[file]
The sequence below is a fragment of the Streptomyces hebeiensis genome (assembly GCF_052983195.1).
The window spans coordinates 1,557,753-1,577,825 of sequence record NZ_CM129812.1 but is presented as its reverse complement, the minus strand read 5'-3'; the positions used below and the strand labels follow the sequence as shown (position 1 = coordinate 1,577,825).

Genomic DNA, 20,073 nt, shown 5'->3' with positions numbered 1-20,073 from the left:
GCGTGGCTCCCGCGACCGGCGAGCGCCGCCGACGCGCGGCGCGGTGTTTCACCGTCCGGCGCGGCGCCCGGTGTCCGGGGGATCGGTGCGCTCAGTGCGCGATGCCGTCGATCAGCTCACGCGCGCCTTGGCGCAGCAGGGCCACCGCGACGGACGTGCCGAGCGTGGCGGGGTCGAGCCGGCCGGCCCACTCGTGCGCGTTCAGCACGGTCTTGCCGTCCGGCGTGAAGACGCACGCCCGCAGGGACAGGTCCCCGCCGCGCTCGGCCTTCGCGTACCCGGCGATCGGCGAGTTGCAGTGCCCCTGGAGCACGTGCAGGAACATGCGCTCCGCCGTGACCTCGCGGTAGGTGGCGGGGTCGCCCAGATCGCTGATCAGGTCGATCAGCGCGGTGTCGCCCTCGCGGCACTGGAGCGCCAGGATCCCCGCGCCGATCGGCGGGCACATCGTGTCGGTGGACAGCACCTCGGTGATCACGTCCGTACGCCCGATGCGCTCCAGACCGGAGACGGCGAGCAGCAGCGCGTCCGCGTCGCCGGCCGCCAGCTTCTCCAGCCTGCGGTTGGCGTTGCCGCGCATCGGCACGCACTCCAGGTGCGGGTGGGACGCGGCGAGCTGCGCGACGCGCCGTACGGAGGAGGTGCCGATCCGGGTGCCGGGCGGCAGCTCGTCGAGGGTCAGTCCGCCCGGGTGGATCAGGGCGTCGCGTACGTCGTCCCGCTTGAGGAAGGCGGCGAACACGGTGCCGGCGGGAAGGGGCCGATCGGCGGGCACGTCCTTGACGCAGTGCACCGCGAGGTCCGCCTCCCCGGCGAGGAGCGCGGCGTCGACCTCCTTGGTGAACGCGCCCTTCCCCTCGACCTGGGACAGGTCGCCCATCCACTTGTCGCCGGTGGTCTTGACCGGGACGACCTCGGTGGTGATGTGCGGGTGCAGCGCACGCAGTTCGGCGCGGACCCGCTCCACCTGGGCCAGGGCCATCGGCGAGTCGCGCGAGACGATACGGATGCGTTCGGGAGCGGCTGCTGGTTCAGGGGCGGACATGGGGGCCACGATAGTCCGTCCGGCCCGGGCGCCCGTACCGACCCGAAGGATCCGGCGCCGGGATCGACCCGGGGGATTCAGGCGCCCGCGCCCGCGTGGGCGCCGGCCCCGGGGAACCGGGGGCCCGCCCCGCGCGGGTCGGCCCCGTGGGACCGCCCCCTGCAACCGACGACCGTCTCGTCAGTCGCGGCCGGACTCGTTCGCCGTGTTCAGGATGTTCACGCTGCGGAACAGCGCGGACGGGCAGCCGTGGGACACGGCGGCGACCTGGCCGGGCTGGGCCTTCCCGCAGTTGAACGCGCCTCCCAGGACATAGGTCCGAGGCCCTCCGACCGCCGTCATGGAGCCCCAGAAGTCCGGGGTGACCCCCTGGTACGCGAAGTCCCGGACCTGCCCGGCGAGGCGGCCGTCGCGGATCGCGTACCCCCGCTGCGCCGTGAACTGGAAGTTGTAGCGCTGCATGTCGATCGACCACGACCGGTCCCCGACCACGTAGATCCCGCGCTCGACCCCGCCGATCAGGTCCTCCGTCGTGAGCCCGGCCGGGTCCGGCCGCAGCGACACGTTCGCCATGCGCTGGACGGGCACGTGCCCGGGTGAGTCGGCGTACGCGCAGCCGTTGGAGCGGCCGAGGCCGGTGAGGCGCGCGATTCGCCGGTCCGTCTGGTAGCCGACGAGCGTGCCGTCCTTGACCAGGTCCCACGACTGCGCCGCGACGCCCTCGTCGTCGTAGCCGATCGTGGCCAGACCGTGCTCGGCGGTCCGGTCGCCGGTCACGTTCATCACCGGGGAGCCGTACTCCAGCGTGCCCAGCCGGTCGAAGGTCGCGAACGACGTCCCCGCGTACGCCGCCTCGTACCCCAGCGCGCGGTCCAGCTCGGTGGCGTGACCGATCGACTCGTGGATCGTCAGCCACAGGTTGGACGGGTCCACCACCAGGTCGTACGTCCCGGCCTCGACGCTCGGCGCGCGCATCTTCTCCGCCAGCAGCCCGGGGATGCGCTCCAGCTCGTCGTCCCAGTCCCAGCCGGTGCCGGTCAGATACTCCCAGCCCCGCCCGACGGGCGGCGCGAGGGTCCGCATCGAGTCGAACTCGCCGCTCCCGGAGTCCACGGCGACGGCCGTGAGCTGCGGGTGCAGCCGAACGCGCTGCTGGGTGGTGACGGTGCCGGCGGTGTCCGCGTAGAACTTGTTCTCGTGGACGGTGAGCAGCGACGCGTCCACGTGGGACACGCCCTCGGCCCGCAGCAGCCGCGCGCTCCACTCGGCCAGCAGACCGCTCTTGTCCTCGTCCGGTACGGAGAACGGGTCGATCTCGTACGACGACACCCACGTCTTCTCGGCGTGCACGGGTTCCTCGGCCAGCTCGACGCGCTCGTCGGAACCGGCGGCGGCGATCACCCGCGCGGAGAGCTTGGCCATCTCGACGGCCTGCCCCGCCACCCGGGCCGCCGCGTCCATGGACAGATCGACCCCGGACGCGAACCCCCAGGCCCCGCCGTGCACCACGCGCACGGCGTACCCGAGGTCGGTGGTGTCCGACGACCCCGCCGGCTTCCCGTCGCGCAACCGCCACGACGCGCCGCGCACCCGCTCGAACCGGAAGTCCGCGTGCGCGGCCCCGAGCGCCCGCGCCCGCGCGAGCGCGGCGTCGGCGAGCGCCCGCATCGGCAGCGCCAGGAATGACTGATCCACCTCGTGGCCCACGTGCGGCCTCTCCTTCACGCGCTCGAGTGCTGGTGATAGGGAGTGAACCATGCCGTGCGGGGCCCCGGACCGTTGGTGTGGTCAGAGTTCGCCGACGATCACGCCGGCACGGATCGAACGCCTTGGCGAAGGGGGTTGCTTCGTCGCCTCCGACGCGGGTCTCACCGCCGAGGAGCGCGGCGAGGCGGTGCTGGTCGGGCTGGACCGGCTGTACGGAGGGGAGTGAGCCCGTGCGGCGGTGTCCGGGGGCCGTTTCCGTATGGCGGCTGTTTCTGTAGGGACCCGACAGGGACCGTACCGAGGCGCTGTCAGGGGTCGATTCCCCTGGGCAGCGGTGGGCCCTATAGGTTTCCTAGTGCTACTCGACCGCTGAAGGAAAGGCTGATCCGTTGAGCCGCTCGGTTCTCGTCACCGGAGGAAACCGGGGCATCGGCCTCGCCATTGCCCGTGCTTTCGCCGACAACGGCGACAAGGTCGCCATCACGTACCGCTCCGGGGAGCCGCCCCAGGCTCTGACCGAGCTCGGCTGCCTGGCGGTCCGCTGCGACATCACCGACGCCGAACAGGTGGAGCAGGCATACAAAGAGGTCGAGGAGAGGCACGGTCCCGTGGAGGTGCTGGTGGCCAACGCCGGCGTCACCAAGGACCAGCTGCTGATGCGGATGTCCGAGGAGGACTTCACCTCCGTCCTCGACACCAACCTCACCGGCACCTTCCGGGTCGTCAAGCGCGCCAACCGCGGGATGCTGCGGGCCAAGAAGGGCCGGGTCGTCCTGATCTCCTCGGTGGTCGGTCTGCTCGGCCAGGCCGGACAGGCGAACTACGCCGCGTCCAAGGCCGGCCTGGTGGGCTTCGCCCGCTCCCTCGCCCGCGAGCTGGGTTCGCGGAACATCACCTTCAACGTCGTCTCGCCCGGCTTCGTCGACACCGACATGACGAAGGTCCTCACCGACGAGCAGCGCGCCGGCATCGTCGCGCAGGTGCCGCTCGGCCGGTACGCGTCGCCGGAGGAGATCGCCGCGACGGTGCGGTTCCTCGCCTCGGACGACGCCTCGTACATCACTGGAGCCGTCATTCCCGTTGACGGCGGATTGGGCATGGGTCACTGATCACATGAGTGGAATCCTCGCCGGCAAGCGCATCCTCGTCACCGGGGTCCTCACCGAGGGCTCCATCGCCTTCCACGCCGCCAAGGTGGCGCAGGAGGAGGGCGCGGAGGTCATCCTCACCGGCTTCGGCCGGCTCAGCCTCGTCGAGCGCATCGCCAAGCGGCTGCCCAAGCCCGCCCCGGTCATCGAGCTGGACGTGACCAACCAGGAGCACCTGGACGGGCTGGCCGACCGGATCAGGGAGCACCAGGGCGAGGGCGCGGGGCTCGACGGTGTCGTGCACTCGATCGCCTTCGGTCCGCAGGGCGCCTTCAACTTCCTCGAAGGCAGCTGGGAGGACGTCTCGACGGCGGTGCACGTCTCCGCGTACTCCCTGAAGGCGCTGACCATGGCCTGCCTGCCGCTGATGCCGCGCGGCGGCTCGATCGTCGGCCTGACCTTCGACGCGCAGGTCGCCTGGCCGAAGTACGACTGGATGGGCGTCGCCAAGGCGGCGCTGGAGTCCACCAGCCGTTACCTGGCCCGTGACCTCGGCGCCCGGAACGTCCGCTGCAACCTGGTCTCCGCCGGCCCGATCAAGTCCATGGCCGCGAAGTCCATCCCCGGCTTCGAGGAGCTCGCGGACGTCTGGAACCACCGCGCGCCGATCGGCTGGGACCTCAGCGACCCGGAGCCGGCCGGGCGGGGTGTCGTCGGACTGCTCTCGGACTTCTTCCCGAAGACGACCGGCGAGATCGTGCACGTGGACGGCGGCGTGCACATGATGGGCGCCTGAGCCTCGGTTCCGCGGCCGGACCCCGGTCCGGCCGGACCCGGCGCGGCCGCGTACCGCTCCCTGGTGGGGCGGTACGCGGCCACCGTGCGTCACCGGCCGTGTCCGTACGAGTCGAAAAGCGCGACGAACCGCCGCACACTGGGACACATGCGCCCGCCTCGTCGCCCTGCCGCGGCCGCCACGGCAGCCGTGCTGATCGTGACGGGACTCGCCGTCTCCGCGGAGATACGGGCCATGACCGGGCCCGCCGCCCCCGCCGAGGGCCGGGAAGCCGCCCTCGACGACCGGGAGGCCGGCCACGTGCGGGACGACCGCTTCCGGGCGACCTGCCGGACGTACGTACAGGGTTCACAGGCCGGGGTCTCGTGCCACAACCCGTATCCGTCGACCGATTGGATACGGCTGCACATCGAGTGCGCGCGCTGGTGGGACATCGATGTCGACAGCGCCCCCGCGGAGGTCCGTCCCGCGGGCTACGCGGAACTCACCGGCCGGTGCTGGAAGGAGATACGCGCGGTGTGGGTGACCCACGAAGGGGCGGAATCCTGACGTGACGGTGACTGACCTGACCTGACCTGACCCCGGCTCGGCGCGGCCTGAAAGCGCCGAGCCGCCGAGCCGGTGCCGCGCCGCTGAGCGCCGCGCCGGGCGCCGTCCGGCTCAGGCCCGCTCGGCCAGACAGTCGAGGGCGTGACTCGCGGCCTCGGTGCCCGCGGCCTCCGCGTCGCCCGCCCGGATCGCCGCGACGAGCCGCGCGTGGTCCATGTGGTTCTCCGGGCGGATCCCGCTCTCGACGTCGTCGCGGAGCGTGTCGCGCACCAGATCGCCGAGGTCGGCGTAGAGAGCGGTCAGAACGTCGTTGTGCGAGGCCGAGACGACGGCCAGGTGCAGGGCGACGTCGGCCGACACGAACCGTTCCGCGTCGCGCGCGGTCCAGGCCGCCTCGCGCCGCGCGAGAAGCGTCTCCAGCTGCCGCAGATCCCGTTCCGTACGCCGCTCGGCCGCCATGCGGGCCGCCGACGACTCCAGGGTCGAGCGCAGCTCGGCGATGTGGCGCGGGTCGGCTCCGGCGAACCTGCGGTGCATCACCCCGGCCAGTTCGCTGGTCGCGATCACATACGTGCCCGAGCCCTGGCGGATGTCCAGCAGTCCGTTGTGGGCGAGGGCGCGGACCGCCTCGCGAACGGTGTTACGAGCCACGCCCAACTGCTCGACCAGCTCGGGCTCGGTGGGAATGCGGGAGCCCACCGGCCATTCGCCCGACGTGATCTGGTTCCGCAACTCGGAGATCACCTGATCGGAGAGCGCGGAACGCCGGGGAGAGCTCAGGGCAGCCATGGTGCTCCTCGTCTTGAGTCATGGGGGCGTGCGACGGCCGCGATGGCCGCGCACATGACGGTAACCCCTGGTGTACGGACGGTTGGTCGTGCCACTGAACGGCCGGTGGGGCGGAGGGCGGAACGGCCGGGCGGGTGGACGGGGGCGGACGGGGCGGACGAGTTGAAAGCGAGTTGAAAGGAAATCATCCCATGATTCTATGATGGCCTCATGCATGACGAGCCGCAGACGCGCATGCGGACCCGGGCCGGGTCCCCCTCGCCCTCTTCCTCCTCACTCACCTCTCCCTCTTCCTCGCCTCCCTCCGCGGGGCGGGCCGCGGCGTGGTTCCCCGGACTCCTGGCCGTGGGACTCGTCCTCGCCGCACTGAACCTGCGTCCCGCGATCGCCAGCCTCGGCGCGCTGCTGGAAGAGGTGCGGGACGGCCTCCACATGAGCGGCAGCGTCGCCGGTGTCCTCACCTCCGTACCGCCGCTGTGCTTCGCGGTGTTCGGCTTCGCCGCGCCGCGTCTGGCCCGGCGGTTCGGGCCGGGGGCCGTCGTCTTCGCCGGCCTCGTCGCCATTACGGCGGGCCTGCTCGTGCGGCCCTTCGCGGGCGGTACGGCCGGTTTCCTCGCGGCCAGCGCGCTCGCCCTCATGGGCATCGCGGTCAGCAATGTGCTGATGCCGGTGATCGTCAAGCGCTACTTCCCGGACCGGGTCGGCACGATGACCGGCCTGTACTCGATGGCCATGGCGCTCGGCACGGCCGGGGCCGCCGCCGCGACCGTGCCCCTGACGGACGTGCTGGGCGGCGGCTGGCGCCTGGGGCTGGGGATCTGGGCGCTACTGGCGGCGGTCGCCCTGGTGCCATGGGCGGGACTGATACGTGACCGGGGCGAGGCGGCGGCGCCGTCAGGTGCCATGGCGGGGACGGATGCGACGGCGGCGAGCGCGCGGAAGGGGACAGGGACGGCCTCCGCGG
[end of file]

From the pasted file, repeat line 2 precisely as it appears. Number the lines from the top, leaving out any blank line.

The window spans coordinates 1,557,753-1,577,825 of sequence record NZ_CM129812.1 but is presented as its reverse complement, the minus strand read 5'-3'; the positions used below and the strand labels follow the sequence as shown (position 1 = coordinate 1,577,825).